When the Pikeville, Ky., police department began its Shop with a Cop program 16 years ago, the goal was to provide a little Christmas cheer for a handful of kids in need.
“When we started, we held a car wash to raise the money to provide gifts for about eight to 10 children, but it’s grown a lot since then,” said Pikeville Police Chief Mike Riddle.
Now known as Christmas with a First Responder, the program has been expanded to include 911 dispatchers as well as the Pikeville Fire Department and goes far beyond the holiday season. In addition to providing clothes and toys at Christmastime, Pikeville first responders also donate food for a family feast and sponsor school supply giveaways to help get students off on the right foot academically.
“We put in countless hours throughout the year to make it happen,” Riddle said. “As soon as the holidays are over, we start working on the next year and we don’t stop until the following December.”
One ‘fore’ all
According to Pikeville City Manager Philip Elswick, the Christmas with a First Responder program is just one way public safety officials strive to make a positive connection with the children in the community. Too often, a child’s first experience with a first responder is a negative one that comes on the heels of a difficult situation, and it is important for them to see the police and fire department as mentors and friends in good times as well as in bad. “What they do goes far beyond the holidays,” Elswick said.
Naturally, it takes a lot of time, talent, and treasure to provide for nearly 50 children during the holidays. There is not a weekend that goes by in which Pikeville first responders aren’t doing something to raise money for the cause. Throughout the year they hold a 5K run, a dunking booth, a car wash and more to generate capital, not to mention finding businesses to help sponsor events and create more awareness for the program.
“We used to do a haunted trail at the sports park, but we lost our spot there so we’ve had to look for other ways to make money. That’s when someone came up with the idea of a golf scramble,” Elswick said.
Organized by officer Josh Lawson and Detective Bruce Collins, the inaugural Christmas with a First Responder Golf Scramble took place Aug. 15 at the Stonecrest Golf Club in Prestonsburg, Ky. Thanks to the sponsors of individual holes as well as the 18 teams of four that participated, the event raised approximately $25,000 for the program.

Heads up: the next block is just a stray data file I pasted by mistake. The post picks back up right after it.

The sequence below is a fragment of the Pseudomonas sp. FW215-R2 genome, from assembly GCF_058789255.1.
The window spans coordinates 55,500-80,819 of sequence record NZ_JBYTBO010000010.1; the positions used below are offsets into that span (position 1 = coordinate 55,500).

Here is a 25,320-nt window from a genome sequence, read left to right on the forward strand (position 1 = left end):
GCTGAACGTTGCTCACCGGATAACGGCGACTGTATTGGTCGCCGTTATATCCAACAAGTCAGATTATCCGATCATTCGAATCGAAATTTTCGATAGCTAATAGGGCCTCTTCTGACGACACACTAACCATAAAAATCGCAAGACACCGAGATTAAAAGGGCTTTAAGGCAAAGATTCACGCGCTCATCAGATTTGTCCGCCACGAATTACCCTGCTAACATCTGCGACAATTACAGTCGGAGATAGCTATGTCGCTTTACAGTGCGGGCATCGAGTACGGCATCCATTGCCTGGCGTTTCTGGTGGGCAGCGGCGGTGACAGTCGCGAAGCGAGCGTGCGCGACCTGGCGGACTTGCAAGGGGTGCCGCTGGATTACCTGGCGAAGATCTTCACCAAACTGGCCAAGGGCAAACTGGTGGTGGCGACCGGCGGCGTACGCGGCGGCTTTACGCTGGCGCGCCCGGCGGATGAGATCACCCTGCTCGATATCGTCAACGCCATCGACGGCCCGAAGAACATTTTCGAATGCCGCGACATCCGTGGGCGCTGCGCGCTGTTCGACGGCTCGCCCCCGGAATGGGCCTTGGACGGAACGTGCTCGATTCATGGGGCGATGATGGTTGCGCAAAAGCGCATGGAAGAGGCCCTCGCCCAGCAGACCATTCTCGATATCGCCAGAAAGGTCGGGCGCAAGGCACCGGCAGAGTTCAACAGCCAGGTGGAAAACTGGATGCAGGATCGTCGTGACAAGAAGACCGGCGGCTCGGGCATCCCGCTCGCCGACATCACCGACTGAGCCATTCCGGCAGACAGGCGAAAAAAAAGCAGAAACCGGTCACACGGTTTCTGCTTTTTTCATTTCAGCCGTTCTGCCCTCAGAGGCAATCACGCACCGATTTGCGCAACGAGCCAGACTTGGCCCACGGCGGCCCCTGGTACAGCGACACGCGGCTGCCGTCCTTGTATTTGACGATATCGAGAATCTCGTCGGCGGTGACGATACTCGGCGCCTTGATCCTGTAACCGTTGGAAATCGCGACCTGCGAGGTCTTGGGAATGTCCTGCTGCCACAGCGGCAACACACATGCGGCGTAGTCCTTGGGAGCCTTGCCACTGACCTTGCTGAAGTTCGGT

Lawson is a golfer who has played in similar events in the past and knew it was the kind of event that had the potential to raise a lot of cash with little effort on the part of the police and fire departments.
“The golf course puts out the signs for the sponsored holes because they don’t want anyone to damage the course and we had a restaurant that donated food for the day. So, it was a really nice event, and we didn’t have to work out butts off for it,” he said with a laugh. “There is definitely talk that we will be doing it again.”
Kenny Sampson of the Pikeville Fire Department played in the golf scramble along with his son and a few friends who put together a team. He said he took the day off to be part of the event and said he thinks it was a great way to give back and be part of the Christmas program.
“It’s really a great program and I’ll do anything to help out with it,” he said.
The fruits of their labor
Lawson said he’s been with the department for 15 years. During that time, he has been impressed at how much the Christmas with a First Responder program has grown. He said he thinks they will raise enough to be able to spend $300 on each child this year, and he is looking forward to their morning with the kids when they finally get to give them their gifts.
“It’s a great day,” he said. “Our local McDonalds hosts a breakfast and Santa and Mrs. Claus stop in to visit with the kids, then we get to give them their presents and their food baskets. For some, this might be the only Christmas they receive, so we want to be sure and make it special for them.”
Riddle said the Pikeville Christmas with a First Responder Program has developed a reputation and over the years has become a family event. His own children take part in the various fundraising efforts and attend the final party in which they get to see the fruits of their labor. “Being part of this effort is really heartwarming and something that we enjoy doing,” he said. “It takes a lot of people, a lot of weekends and a lot of events, but it’s worth it; and when you have 12-13 people available to help at any given time, you know something is going to happen. We never stop!”